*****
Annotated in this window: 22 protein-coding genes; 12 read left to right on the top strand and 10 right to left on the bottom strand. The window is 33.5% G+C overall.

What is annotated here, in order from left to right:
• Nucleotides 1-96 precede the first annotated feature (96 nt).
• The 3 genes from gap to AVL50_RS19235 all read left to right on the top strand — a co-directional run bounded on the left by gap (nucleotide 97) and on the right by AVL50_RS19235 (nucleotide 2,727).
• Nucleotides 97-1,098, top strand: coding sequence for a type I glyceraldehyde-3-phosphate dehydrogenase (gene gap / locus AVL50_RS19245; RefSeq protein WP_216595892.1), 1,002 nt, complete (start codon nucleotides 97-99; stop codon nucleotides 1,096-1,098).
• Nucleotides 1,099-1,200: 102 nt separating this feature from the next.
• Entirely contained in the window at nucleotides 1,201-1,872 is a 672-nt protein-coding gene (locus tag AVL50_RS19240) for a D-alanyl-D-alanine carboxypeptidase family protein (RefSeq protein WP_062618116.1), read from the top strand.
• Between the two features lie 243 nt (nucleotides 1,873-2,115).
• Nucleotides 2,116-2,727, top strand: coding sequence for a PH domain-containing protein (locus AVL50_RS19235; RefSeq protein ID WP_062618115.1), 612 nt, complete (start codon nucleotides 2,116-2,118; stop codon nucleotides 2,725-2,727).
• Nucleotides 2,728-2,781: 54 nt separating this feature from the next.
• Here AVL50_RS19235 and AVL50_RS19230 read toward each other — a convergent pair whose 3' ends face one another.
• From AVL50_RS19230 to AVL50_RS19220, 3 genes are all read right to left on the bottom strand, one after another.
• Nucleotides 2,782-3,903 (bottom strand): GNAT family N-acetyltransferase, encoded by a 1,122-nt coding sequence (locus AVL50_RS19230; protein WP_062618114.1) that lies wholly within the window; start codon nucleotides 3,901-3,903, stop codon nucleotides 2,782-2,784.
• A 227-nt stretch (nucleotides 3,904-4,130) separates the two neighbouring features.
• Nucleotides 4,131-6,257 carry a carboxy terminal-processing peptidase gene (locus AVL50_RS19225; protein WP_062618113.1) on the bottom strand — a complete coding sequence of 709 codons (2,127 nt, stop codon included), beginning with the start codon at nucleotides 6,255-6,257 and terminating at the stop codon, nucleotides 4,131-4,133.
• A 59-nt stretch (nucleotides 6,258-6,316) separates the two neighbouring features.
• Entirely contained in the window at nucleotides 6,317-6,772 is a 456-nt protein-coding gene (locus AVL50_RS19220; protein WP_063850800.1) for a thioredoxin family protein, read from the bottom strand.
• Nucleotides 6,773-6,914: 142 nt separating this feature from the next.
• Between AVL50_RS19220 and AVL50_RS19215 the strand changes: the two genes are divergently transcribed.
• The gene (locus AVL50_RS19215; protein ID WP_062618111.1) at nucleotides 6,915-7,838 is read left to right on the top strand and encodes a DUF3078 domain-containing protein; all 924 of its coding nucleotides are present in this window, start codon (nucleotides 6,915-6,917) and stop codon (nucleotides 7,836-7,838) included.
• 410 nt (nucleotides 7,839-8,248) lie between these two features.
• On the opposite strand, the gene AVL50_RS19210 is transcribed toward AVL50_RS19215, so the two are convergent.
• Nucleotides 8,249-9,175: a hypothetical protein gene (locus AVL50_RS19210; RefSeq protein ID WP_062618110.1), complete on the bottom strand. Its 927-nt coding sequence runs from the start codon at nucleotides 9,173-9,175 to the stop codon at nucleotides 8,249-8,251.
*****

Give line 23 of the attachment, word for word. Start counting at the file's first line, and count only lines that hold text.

• Nucleotides 8,249-9,175: a hypothetical protein gene (locus AVL50_RS19210; RefSeq protein ID WP_062618110.1), complete on the bottom strand. Its 927-nt coding sequence runs from the start codon at nucleotides 9,173-9,175 to the stop codon at nucleotides 8,249-8,251.